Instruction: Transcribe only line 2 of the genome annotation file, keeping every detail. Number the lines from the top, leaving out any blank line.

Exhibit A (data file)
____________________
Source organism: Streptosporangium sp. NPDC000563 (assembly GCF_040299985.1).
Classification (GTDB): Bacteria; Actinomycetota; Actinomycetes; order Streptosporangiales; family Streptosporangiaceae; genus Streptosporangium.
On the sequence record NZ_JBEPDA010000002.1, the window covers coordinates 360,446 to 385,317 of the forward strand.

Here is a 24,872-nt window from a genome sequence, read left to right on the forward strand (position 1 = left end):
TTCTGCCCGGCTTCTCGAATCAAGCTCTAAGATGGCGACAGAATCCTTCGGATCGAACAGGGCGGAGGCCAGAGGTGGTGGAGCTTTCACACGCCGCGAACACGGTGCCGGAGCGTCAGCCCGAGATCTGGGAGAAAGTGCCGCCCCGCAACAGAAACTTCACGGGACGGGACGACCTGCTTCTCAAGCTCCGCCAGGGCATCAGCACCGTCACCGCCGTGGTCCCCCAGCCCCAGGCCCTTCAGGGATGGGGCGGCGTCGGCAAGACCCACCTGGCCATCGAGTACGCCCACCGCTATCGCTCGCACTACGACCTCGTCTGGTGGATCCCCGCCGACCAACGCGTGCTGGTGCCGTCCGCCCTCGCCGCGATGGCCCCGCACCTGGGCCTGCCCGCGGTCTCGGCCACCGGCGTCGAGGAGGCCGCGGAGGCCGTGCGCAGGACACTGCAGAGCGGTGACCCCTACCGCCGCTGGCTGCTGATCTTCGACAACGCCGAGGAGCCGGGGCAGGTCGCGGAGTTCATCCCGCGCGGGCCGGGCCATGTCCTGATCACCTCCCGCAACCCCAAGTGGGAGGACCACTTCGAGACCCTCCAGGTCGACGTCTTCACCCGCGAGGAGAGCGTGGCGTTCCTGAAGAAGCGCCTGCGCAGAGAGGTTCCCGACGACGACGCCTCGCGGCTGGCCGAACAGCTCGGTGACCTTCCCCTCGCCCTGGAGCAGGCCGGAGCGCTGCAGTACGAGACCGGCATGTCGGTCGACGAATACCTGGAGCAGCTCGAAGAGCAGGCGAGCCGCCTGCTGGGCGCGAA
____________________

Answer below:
Classification (GTDB): Bacteria; Actinomycetota; Actinomycetes; order Streptosporangiales; family Streptosporangiaceae; genus Streptosporangium.